Restorative Justice

Christians, among others have championed this particular process, because it extends beyond the courtroom, seeking better outcomes than punishment alone can give.

It brings both parties (the offender and the victim) together to talk with the hope they can come to agreement about where some repair can begin to take place – not necessarily in just a monetary way but rather a satisfactory healing to the victim’s situation. In some measure, this will involve accepting responsibility, repenting, forgiving, and accepting someone who has hurt them. Often the offender will also undertake some sort of rehabilitation program. This overall process reflects God’s pattern of justice, punishment, forgiveness and grace as outlined in the Bible.

While the offender must still experience the punishment imposed on them by society’s judicial system, rather than majoring on the broken law restorative justice focuses on the harm done to the victim and the community, with the aim to pay back or make right the situation as much as is humanly possible. Repairing the harm done to the victim often changes the heart and lives of offenders and promotes reconciliation among those affected by the crime. For the victim this helps to heal the wounds, to enable forgiveness and to restore love and trust while for the offender it helps them to feel the pain and cost of the damage caused. It involves both parties, looking beyond themselves to the other person, which is a much healthier interaction.

In order to bring about the desired outcomes this process is negotiated and mediated rather than imposed – one party is not permitted to dominate.  It allows for repentance and forgiveness to be exercised, encouraging personal accountability, and for showing love which desires the good of the other.

Consider the aim when you discipline                            your children – is it restorative?

These behaviours can bring about long term changes of attitudes and habits resulting in mental and emotional release and healing hurts which otherwise would cause long-term negative problems. Such an approach involves, moving from being self-centred to other-centred, and enables everyone to move on without the baggage and bondage of the past.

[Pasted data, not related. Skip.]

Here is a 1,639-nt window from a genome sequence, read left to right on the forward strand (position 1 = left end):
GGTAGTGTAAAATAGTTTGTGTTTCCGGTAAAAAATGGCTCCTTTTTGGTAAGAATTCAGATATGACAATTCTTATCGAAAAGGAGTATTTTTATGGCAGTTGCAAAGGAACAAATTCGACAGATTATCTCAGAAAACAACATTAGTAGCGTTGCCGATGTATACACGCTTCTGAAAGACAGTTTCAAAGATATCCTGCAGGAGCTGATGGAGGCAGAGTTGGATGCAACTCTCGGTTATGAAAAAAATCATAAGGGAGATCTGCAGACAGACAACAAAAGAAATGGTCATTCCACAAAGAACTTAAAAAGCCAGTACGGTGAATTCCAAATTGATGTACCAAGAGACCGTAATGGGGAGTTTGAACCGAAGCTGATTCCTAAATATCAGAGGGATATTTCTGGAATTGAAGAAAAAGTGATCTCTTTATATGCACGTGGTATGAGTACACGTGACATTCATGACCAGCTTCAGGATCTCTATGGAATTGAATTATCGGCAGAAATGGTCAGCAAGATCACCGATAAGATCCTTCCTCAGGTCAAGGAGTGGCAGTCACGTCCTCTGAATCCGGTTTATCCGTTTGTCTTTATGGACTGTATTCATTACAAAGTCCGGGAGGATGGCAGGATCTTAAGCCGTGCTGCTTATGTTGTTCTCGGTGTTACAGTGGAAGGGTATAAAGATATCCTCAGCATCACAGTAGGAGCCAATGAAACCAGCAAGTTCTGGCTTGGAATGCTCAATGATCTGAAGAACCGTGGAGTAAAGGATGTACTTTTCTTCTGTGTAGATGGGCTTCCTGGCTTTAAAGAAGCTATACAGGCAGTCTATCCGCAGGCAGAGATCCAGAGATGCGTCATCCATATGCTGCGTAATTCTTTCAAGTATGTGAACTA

Meaningful restitution needs to take place to rebuild trust where there has been wounding.  It is the responsibility of churches and society to ensure such measures are increasingly employed whereby the needs, rights and responsibilities of both parties are dealt with in a constructive, harmonious and sensitive way that brings wholeness and closure to the offence along with a change of direction (no repeat offending) indicating repentance is genuine (Lk 3:8, 19:8).

Restorative justice reflects a partnership model rather than a dominating situation; submission and co-operation rather than alienation through control. It gives the offender the chance to be heard, yet clearly see the impact of their actions. As revenge presupposes that the one taking this action is morally superior to the one on whom the revenge is taken, Christians are to avoid any payback and leave the judgement for sin and evil to God, while seeing the offender as one made in the image of Jesus, and treating them with dignity and respect – just as if they were Jesus (Mt 25:34-46).

Restorative justice has as its main agenda a concern for healing of hurts and renewal of relationships providing a setting for forgiveness. It seeks to change the nature of the people offending, without which lasting change can’t take place in society. The justice of God is not primarily retributive or vengeful but restorative. He intervened in the world to make things right (1 Pet 3:18).  As Christians, we are called to spiritual restoration but to gain credibility we must address the current injustices felt by those in poverty and the plight of those who are victims of abuse and exploitation.

See also: accountability, correction, co-operation, crime and punishment, discipline, hurts, justice, reconciliation, restitution/restore, revenge, submission, victim.

 


Copyright © 2022 Bible Dictionary. All rights reserved. Website design by fuel.